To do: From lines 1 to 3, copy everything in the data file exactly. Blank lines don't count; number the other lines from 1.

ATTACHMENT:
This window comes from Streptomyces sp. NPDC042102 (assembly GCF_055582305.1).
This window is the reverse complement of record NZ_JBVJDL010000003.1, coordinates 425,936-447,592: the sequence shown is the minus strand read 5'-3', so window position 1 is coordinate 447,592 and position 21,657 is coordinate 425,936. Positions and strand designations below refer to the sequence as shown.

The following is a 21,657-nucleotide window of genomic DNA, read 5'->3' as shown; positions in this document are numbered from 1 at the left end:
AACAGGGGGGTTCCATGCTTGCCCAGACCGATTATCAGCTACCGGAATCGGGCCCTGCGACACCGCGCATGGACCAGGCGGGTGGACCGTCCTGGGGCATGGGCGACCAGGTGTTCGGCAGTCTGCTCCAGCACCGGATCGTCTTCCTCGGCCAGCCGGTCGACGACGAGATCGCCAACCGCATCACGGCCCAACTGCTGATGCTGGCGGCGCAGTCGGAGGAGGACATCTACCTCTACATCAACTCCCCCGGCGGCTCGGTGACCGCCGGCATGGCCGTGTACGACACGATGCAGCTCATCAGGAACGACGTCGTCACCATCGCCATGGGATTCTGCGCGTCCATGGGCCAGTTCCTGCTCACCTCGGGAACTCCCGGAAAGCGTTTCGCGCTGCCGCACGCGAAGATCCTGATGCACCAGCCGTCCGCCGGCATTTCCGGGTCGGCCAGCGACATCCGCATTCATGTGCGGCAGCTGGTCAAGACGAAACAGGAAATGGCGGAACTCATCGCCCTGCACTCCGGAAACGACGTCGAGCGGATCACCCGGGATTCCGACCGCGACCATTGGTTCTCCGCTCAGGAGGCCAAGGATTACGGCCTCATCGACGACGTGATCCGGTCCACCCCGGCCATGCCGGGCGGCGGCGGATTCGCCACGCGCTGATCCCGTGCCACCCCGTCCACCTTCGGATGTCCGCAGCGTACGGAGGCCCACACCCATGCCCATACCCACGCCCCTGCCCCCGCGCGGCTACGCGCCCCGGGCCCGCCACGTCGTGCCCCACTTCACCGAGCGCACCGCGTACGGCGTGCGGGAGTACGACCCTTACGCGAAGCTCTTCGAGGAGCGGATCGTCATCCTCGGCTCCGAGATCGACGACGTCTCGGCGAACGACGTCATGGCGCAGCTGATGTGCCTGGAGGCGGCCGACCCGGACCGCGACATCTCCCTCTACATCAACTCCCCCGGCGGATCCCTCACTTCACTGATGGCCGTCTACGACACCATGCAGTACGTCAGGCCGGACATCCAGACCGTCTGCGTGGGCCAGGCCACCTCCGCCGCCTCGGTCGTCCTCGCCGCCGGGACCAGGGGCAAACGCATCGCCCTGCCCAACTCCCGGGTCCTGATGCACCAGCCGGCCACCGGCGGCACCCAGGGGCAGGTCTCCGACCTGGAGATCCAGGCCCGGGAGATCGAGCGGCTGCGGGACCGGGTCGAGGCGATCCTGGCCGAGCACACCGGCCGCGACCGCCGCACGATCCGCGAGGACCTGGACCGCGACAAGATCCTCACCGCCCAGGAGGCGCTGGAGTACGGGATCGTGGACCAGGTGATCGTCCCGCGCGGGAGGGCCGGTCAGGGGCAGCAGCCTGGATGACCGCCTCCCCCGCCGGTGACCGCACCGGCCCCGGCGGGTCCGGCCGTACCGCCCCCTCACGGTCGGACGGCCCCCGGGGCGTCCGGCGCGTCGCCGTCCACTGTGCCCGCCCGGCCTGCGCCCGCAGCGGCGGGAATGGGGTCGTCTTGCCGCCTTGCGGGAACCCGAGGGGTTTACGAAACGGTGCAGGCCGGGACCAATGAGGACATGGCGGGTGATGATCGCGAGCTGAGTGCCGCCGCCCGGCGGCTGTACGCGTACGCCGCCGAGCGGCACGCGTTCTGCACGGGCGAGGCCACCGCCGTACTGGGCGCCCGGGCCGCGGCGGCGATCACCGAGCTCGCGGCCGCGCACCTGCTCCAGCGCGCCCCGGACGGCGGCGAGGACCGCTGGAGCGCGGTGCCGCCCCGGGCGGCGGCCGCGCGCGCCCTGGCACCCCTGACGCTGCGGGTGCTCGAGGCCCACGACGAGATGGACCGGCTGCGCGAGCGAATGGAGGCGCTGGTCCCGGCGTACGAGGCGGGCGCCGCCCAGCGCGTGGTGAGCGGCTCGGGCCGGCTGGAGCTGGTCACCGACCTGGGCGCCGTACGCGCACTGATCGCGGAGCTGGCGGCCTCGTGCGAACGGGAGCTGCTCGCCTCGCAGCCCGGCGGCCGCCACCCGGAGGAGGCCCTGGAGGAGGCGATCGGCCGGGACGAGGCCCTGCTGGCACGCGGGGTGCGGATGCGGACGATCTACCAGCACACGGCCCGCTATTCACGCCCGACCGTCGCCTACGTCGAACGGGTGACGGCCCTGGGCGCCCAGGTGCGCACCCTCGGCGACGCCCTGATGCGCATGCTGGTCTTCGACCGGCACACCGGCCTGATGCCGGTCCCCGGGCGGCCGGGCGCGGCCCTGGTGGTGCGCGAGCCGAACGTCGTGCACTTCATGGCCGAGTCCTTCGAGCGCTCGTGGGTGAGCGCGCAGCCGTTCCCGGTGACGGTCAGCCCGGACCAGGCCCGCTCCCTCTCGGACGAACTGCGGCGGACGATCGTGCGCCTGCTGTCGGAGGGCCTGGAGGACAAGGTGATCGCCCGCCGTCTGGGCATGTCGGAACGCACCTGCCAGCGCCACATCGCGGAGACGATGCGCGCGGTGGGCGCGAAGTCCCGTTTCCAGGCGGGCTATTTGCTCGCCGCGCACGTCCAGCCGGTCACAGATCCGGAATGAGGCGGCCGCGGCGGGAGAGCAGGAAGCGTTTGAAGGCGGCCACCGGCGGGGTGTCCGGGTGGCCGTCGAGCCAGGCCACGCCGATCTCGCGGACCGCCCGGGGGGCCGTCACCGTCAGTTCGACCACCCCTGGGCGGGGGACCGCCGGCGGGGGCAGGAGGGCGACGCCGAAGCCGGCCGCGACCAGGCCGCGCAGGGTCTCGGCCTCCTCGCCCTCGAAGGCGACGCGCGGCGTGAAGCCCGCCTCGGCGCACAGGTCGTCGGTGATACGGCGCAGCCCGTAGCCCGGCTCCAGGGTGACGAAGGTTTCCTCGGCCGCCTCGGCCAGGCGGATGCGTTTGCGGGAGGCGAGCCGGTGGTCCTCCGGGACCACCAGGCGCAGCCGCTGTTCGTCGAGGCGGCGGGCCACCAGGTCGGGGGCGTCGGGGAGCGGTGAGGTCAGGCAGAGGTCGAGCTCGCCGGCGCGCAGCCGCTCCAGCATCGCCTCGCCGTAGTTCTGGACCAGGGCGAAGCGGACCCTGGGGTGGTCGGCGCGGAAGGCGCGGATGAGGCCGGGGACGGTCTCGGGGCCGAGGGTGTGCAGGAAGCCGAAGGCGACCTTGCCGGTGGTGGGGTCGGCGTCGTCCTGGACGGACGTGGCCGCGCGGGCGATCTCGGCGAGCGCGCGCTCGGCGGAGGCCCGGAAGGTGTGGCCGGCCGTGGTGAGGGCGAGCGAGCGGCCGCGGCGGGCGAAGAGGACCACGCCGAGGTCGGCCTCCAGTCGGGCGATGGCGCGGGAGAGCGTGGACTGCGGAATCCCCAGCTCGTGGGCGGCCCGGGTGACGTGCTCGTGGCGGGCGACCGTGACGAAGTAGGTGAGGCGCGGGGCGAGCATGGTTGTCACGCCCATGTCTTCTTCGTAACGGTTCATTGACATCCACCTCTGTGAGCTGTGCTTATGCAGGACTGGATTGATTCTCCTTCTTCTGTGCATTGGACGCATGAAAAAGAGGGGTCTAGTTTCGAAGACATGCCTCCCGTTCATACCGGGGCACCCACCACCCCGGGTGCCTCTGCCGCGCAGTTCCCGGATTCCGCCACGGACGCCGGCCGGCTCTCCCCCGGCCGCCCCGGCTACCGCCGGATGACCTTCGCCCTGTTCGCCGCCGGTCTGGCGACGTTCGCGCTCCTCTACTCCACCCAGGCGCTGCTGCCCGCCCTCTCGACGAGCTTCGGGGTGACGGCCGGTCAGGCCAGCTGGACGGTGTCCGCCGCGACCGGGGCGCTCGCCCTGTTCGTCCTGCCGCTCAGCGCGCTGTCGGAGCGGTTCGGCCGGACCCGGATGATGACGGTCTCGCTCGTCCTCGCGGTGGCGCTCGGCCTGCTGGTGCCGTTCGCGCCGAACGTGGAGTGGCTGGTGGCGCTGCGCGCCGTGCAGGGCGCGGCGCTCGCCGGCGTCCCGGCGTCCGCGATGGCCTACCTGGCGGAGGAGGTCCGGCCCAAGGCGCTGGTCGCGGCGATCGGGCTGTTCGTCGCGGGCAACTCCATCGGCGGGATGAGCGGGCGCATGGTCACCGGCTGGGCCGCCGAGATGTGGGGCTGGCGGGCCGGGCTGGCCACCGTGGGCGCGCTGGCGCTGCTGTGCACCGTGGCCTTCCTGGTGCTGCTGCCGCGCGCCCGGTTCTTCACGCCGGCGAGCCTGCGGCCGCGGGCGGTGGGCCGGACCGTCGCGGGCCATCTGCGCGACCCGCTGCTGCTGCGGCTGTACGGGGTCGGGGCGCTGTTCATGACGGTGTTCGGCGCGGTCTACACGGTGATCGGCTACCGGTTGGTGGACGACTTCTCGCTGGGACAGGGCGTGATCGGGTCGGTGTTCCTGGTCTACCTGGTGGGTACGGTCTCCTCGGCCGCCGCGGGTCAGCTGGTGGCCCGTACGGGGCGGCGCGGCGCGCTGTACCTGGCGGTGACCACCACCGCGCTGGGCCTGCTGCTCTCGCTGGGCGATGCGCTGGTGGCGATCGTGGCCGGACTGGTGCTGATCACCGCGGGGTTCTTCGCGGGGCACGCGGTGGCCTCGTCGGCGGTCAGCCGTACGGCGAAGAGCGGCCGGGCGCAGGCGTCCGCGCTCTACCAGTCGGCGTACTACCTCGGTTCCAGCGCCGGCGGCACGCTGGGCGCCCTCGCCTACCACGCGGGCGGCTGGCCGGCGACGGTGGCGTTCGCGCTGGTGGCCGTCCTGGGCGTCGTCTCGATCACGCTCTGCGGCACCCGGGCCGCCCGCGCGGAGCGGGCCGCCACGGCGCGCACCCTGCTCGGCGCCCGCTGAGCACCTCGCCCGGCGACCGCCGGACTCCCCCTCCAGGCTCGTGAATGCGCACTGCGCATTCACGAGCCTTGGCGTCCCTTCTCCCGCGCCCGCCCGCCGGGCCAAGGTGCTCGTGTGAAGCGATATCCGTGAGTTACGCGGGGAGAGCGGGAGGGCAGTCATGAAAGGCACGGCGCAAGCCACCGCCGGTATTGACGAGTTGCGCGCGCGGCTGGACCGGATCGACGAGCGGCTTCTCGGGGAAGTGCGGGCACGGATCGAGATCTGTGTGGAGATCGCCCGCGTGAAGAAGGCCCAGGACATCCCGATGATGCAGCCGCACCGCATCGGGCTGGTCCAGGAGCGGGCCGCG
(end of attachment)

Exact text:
This window comes from Streptomyces sp. NPDC042102 (assembly GCF_055582305.1).
This window is the reverse complement of record NZ_JBVJDL010000003.1, coordinates 425,936-447,592: the sequence shown is the minus strand read 5'-3', so window position 1 is coordinate 447,592 and position 21,657 is coordinate 425,936. Positions and strand designations below refer to the sequence as shown.

The following is a 21,657-nucleotide window of genomic DNA, read 5'->3' as shown; positions in this document are numbered from 1 at the left end: